Austria was grappling on Tuesday with a brutal attack in which a gunman, whom officials described as an ISIS sympathizer and who was wearing a fake explosive device, opened fire on Monday night in the heart of Vienna, the capital, killing at least four people.
By Tuesday morning, around 1,000 police officers had fanned out across the city to patrol the streets. Leaders addressed the nation, and an anxious public, largely confined to their homes amid a new coronavirus lockdown, waited for answers.
But some crucial details about the violence the night before, and its perpetrator, remained unclear.
Chancellor Sebastian Kurz said in an address to the nation on Tuesday morning that the shooting was “definitely an Islamist terrorist attack,” which he called “an attack out of hatred, hatred for our basic values.”
“We often see ourselves as a blessed island where violence and terror is only known from abroad,” he said. “But the sad truth is: Even if we live in a generally safe country, we don’t live in a safe world.”
The police killed a gunman, whom Interior Minister Karl Nehammer described as an Islamic State “sympathizer” at a news conference on Tuesday morning.
The police appeared to suggest that the man had acted alone, though the authorities had previously said that there were multiple attackers.
Austria’s government announced a three-day official mourning period beginning on Tuesday, in which flags on public buildings will be lowered to half-staff. A minute’s silence was held at noon.
On Tuesday morning, Harald Sörös, an Interior Ministry spokesman, said that a second woman had died of her injuries, bringing the number of victims to four. Fourteen people were wounded, six of them seriously, he said.
Monday’s violence comes after a recent terror attacks in France — including the beheading of a teacher and a knife attack at a church — that have both been linked to Islamist extremists. But Mr. Kurz warned against making assumptions about the Muslim community.
“This is no fight between Christians and Muslims, or between Austrians and migrants,” he said. “This is a fight between civilization and barbarism.”
Ümit Vural, president of the Islamic Faith Community in Austria, condemned the “cowardly, revolting attack,” calling it “an attack on our Vienna” and “an attack on all of us.”
“Our democracy, our freedom and liberal order is stronger than violence and terror,” he said.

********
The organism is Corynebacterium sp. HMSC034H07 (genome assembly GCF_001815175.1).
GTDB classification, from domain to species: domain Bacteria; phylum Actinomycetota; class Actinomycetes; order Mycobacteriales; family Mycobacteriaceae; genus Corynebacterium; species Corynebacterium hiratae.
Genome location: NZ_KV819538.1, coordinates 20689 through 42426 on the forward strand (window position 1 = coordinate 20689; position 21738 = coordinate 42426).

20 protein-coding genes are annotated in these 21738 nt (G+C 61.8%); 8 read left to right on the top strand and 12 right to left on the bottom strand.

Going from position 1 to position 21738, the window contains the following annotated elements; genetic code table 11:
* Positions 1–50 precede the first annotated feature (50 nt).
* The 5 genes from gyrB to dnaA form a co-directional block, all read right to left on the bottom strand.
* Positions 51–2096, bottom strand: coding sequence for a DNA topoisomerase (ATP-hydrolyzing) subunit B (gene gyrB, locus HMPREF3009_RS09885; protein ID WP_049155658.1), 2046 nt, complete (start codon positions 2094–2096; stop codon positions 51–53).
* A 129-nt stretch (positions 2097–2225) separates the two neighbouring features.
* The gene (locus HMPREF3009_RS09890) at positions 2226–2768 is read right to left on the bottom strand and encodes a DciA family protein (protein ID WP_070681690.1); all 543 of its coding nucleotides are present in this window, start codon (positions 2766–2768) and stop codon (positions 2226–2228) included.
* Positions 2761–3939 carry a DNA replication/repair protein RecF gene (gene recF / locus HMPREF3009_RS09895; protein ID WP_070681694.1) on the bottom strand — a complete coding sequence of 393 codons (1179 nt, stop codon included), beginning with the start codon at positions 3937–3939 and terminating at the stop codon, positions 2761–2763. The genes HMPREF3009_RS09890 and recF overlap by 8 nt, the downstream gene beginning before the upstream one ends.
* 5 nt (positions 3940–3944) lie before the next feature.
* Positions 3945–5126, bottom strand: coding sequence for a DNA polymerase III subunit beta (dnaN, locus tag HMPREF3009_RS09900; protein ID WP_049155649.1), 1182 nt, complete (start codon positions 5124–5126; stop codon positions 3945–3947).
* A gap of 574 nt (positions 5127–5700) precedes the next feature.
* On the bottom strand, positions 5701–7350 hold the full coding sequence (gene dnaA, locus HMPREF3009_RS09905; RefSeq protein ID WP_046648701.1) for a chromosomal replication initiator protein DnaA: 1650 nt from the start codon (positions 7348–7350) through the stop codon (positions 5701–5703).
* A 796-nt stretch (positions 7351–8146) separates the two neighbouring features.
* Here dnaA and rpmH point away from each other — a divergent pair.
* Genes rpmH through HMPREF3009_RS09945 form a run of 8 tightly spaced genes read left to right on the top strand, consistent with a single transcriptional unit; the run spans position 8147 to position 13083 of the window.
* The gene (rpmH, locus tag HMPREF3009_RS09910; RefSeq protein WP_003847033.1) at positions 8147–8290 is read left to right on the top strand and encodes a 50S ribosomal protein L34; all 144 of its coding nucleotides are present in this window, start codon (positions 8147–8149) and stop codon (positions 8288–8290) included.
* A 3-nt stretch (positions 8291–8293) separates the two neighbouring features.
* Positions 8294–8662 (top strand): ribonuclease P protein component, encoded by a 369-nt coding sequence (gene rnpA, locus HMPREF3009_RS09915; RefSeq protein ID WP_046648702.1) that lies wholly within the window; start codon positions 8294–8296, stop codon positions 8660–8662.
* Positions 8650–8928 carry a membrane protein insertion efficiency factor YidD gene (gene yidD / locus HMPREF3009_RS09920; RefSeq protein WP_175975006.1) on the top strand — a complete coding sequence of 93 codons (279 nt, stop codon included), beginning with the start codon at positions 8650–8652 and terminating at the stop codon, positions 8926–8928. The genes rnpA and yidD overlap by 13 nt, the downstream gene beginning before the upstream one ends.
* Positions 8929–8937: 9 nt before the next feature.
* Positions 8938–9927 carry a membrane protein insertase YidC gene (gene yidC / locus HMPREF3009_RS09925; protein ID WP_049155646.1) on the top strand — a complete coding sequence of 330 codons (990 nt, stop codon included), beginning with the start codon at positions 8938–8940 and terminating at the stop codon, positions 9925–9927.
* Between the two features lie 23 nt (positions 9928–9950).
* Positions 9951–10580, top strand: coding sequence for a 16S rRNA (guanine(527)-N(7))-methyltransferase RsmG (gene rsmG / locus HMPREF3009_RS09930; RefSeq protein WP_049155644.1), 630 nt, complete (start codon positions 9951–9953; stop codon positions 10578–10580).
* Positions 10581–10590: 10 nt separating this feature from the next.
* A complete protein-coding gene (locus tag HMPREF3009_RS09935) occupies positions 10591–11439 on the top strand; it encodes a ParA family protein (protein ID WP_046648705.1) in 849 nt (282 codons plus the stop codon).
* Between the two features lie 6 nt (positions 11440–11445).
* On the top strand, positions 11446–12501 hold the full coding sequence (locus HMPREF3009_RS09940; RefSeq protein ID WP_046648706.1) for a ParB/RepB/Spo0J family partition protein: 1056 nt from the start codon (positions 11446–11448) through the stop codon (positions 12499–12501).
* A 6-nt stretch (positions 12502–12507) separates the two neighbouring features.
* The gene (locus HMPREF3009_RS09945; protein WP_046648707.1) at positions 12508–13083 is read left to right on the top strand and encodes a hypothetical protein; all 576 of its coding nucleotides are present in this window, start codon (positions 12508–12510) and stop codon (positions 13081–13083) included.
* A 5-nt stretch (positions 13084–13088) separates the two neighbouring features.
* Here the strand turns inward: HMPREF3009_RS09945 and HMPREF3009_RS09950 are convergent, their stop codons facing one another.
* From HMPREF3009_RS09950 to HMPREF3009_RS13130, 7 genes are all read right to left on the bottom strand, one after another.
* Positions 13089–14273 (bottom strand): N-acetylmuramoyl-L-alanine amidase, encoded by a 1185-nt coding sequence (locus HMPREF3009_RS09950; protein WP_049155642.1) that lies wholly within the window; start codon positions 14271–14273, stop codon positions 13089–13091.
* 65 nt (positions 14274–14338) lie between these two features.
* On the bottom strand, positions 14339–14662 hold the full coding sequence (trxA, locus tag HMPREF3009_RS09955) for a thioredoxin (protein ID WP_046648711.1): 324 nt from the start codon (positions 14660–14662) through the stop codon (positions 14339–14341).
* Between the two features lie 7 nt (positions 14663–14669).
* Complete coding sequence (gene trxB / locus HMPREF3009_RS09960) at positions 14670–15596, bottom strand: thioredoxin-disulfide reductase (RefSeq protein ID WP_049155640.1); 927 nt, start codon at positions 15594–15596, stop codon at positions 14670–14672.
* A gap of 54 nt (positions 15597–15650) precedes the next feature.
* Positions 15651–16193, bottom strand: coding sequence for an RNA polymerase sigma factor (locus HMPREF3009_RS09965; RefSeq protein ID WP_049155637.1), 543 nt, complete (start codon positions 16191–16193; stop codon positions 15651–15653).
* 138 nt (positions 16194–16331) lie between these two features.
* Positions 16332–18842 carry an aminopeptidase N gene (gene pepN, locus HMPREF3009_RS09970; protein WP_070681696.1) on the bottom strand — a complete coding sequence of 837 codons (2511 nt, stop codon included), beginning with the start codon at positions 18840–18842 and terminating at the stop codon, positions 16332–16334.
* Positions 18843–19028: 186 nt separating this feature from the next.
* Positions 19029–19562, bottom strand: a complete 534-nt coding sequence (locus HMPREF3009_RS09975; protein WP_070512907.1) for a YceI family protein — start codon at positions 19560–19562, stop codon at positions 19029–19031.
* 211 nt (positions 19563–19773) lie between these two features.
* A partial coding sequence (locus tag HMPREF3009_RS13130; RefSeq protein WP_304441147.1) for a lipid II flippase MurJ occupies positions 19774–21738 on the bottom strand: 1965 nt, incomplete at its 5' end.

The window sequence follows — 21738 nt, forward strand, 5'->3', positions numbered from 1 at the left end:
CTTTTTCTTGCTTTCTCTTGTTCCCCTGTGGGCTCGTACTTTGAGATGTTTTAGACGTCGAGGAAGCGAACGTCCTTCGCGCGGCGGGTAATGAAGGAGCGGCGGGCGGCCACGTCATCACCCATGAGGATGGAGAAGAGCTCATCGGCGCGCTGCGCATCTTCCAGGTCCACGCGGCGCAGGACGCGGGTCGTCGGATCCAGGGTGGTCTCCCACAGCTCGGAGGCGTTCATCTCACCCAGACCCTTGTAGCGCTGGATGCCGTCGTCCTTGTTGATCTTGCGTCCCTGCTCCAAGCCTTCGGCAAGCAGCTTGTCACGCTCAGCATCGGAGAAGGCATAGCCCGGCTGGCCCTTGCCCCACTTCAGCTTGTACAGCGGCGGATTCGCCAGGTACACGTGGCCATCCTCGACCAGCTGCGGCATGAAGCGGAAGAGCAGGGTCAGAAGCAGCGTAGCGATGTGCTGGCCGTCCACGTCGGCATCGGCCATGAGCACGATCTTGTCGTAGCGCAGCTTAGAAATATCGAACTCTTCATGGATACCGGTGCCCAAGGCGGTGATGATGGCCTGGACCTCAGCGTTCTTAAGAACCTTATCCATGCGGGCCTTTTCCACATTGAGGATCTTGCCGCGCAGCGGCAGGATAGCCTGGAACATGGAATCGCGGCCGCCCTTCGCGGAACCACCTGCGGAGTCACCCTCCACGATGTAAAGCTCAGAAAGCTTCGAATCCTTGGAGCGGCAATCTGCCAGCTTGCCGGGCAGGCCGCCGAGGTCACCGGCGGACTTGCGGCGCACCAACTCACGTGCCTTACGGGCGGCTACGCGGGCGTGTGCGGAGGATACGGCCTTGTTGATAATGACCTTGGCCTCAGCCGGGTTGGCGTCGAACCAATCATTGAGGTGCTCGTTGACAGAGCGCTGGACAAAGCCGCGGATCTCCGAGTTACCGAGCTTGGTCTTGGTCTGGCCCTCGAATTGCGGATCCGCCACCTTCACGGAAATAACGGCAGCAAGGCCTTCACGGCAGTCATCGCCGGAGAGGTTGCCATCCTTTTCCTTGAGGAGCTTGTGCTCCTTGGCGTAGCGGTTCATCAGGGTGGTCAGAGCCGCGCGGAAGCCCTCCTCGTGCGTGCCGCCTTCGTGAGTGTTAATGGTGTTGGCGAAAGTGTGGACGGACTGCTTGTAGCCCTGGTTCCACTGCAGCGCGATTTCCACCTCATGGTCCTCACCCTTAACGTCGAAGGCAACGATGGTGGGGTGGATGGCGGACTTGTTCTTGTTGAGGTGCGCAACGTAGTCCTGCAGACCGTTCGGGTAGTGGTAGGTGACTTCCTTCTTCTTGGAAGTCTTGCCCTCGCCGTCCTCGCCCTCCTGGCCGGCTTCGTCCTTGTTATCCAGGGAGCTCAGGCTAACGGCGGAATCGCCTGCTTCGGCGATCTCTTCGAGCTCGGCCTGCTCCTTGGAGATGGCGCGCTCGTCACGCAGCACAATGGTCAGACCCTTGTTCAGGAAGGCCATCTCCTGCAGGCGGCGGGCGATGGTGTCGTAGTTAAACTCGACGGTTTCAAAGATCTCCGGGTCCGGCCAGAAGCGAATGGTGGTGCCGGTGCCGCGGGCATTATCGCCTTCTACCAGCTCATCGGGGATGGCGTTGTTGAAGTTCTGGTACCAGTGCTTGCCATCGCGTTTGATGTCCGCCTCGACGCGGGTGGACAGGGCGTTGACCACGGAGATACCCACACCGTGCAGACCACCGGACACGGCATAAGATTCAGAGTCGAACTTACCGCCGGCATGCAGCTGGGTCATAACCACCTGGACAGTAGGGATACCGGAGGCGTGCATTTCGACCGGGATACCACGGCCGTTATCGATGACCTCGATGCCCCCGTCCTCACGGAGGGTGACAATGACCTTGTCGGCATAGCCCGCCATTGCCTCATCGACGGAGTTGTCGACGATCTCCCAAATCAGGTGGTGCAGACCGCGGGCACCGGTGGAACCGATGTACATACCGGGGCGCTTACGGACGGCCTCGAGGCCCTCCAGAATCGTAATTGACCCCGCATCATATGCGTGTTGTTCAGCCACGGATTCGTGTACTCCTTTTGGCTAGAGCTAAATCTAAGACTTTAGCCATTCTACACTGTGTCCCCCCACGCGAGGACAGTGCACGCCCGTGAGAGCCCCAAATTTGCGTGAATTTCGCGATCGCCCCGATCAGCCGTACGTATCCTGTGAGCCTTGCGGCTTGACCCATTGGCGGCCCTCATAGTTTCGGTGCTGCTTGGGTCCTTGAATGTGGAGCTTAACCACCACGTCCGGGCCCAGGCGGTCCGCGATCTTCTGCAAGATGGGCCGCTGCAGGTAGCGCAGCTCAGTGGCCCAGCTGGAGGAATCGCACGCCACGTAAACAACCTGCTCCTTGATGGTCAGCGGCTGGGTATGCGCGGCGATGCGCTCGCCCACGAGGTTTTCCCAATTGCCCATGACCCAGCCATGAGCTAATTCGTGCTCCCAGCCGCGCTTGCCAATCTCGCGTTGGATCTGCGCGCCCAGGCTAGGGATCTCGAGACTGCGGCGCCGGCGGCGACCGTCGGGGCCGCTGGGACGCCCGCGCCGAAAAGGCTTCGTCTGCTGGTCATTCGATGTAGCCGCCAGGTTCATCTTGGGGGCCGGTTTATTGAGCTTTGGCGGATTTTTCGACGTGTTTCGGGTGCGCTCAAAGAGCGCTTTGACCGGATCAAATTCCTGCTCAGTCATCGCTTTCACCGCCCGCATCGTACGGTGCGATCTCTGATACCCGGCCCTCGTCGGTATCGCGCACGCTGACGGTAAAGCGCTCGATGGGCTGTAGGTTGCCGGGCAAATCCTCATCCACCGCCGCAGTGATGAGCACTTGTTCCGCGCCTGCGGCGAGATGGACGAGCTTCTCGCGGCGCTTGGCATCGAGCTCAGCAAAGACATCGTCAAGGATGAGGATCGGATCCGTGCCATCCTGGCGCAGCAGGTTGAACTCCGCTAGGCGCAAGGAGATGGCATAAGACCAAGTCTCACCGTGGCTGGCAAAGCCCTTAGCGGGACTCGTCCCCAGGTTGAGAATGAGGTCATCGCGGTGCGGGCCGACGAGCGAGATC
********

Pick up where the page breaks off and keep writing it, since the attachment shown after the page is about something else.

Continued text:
What do we know about the gunman who was killed, and the others arrested?
The attacker who was killed was a 20-year-old Vienna-born man whose parents came from North Macedonia, a senior official confirmed, speaking anonymously because the person was not authorized to be named. The Austrian intelligence service was apparently aware of him because he was one of about 90 Austrians who had planned to join the Islamic State in Syria, and he was blocked from traveling to the region.
He was sentenced last year to 22 months in prison because of his attempt to travel to Syria and join the extremist group. Most of the Islamists in Austria who had tried to travel to the region and are known to the intelligence authorities were radicalized sometime between 2014 and 2016 and many were ethnically Bosnian, Kosovar, Albanian, Chechen or Kurdish.
On Tuesday morning, Karl Nehammer, the interior minister, described the gunman as an Islamic State “sympathizer” but did not reveal the man’s name. He said the police had searched his apartment.
At least 14 people were also arrested in the aftermath of the shooting on the suspicion that they were linked to the attack, and 18 raids were conducted, according to a senior Austrian official, mostly in Vienna but also in St. Pölten, an hour west of the city, and in Linz, about 10 miles west of Vienna toward the German border.
Dmitri Y. Lyubinsky, the Russian ambassador to Austria, said that people from Russia’s predominantly Muslim Northern Caucasus region were among those detained by the Austrian authorities.
“There is information about immigrants from various Balkan countries, from the Muslim world and from the Northern Caucasus being among those detained,” Mr. Lyubinsky said on an afternoon talk show aired on Russian state television on Tuesday. “There is no further detail at the moment.”
Russia has long struggled with Islamist extremism in Chechnya, a restive republic in the Northern Caucasus, and many Chechens have emigrated to Europe. The 18-year-old assailant who beheaded a schoolteacher in France last month before being fatally shot by the police was from Chechnya.
Mr. Lyubinsky did not suggest that the Austrian attack was connected to the French attack and did not specify how he knew about the backgrounds of the people detained. He said Russia was in contact with Austrian law enforcement authorities.
On Tuesday morning, the police appeared to suggest that the Vienna assailant had acted alone, though the authorities had previously said that there were multiple assailants.
The cobbled streets of the center of Vienna, normally full of tourists, government employees and other citizens, was largely empty on Tuesday, save for hundreds of heavily armed police officers. School attendance was optional and residents were encouraged to stay home.
Church bells rang out at noon, as the city paused for a moment to honor the victims. Among them, Austria’s largest church bell — the “Pummerin,” which hangs in the northern tower of St. Stephen’s Cathedral and is only used for special events — rang out.